Verizon is going to be shortening the time it keeps an exclusivity agreement for a particular device for the benefit of smaller cellular carriers around the country, namely those with 500,000 subscribers or less. That's good new for those that don't need a national carrier.
Verizon is going to be shortening the time it keeps an exclusivity agreement for a particular device for the benefit of smaller cellular carriers around the country, namely those with 500,000 subscribers or less. That's good new for those that don't need a national carrier.I sometimes forget there are more than four carriers in the US - Verizon, AT&T, Sprint and T-Mobile. There are a lot of people though that don't care if their carrier services anything outside of their hometown. What has been frustrating for them though is if they wanted a cool device, like the Blackberry Storm or Palm Pre. Carriers tend to try and lock up device exclusivity agreements so that users that want a given device will have to switch to the sole network that carries it. I am not sure of the number, but I'd wager thousands if not hundreds of thousands of people have switched to AT&T in the past two years just to get the iPhone.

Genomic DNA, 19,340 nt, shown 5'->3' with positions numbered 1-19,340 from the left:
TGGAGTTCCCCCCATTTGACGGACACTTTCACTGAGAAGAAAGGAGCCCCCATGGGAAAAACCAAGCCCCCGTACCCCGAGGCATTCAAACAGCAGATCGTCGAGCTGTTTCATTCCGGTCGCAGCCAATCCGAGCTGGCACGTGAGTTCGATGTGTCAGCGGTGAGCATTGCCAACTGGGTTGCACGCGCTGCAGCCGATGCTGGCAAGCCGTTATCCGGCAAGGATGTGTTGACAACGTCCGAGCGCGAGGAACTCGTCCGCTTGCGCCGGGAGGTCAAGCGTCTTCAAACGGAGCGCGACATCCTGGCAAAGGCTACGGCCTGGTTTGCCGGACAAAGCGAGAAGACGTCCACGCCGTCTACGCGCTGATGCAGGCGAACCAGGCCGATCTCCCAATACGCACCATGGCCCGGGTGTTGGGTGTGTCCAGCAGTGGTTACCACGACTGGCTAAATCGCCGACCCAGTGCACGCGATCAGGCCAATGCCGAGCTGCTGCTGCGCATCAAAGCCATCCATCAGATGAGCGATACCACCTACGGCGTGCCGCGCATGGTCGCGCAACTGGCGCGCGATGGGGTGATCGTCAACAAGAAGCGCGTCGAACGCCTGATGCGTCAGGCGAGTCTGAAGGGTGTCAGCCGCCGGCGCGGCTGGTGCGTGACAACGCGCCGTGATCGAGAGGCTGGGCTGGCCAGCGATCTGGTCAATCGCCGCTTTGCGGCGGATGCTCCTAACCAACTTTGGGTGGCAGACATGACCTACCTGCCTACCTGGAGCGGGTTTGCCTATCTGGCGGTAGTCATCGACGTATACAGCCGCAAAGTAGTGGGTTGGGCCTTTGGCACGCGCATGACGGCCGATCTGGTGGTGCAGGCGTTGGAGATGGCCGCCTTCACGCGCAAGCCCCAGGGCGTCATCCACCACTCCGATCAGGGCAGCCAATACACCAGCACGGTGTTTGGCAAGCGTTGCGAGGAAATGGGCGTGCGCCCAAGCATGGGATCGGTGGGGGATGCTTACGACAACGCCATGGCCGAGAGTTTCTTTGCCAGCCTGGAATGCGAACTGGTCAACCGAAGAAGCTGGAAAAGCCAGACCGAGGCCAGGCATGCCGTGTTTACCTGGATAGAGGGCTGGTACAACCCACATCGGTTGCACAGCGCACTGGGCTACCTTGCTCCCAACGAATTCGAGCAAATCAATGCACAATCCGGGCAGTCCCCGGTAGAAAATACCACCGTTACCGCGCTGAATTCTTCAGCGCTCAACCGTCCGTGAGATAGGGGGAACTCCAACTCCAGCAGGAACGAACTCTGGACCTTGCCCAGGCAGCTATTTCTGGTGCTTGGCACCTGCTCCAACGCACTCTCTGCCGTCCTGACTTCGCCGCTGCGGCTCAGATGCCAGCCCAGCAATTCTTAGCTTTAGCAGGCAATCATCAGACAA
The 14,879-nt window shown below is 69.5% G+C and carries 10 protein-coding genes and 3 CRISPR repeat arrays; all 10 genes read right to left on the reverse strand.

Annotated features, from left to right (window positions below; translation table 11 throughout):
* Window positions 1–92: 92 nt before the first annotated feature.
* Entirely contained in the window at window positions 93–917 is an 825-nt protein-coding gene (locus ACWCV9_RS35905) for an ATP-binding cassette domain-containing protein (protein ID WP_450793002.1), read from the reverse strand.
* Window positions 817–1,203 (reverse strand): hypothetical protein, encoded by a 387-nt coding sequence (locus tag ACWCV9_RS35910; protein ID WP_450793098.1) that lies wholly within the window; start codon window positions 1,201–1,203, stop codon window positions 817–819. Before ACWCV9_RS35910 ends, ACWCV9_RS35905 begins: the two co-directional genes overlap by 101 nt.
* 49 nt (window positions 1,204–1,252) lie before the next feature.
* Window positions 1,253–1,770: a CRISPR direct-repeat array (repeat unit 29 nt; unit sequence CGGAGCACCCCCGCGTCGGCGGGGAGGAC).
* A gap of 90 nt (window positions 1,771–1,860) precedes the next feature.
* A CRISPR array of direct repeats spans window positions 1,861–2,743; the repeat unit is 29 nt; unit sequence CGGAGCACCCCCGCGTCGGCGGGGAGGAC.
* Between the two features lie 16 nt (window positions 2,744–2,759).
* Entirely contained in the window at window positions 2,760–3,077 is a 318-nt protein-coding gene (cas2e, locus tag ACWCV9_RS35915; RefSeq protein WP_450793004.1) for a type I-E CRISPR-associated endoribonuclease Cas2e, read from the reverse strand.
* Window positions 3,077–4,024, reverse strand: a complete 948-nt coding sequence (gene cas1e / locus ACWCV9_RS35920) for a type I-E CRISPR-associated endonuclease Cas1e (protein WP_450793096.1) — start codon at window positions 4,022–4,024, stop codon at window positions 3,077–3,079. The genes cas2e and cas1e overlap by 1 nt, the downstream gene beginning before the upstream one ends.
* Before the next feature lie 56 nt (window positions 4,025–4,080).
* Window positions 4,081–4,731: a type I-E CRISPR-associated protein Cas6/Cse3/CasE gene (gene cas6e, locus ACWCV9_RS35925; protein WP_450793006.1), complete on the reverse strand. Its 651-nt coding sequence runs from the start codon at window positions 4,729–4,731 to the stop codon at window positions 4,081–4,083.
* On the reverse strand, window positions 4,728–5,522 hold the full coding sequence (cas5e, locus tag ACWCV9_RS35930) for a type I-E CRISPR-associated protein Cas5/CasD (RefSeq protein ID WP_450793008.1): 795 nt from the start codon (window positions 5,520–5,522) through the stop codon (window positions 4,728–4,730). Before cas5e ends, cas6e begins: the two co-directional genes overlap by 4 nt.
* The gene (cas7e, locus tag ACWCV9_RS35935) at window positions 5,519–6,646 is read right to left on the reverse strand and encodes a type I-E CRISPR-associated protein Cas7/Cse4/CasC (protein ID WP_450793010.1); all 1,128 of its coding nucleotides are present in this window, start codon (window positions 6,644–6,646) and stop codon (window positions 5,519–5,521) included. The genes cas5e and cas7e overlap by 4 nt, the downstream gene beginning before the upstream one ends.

These deals keep the big four battling with each other, but it crushes the little carrier who has no hope of ever getting a device exclusivity agreement of their own. According to the Wall Street Journal, Verizon will be self-imposing a limit on how long those exclusivity agreements apply to the little guy. Now, six months after the device is out, Verizon will work with the small carriers and allow them to carry devices. The other "big four" carriers will just have to tough it out.
Be forewarned though, those looking for a Blackberry storm on their local provider don't need to get too excited. This only applies to new arrangements, not existing ones.
"Any new exclusively arrangement we enter with handset makers will last no longer than six months -- for all manufacturers and all devices," Verizon Wireless CEO Lowell McAdam wrote in the letter. However, Mr. McAdam defended the practice of locking up phones with exclusive deals, and said the new policy wouldn't apply to existing arrangements, such as Verizon's exclusive deal to carry the BlackBerry Storm from Research In Motion Ltd.
According to Consumer Reports, this will only affect 5.6% of subscribers as the other 94.4% are either with the big four or are on regional carriers such as Virgin Mobile. We'll have to see if other carriers follow suit with similar arrangements.
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